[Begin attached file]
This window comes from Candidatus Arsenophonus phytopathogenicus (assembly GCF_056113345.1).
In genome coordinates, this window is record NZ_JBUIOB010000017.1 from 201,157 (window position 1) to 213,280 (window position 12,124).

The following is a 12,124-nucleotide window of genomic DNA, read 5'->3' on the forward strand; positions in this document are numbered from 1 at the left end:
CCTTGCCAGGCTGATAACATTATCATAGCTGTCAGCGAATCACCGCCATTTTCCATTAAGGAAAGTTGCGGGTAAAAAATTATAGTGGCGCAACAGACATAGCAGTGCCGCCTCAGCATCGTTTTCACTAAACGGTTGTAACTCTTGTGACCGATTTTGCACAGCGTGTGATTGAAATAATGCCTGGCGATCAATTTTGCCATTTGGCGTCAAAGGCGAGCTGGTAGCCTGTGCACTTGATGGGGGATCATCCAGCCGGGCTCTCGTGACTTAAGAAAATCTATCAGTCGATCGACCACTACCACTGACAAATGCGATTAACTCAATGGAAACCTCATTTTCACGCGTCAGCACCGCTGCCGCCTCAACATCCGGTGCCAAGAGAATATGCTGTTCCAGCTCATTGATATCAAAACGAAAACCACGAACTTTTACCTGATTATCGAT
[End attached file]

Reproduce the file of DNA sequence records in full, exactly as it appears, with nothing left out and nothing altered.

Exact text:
This window comes from Candidatus Arsenophonus phytopathogenicus (assembly GCF_056113345.1).
In genome coordinates, this window is record NZ_JBUIOB010000017.1 from 201,157 (window position 1) to 213,280 (window position 12,124).

The following is a 12,124-nucleotide window of genomic DNA, read 5'->3' on the forward strand; positions in this document are numbered from 1 at the left end:
CCTTGCCAGGCTGATAACATTATCATAGCTGTCAGCGAATCACCGCCATTTTCCATTAAGGAAAGTTGCGGGTAAAAAATTATAGTGGCGCAACAGACATAGCAGTGCCGCCTCAGCATCGTTTTCACTAAACGGTTGTAACTCTTGTGACCGATTTTGCACAGCGTGTGATTGAAATAATGCCTGGCGATCAATTTTGCCATTTGGCGTCAAAGGCGAGCTGGTAGCCTGTGCACTTGATGGGGGATCATCCAGCCGGGCTCTCGTGACTTAAGAAAATCTATCAGTCGATCGACCACTACCACTGACAAATGCGATTAACTCAATGGAAACCTCATTTTCACGCGTCAGCACCGCTGCCGCCTCAACATCCGGTGCCAAGAGAATATGCTGTTCCAGCTCATTGATATCAAAACGAAAACCACGAACTTTTACCTGATTATCGAT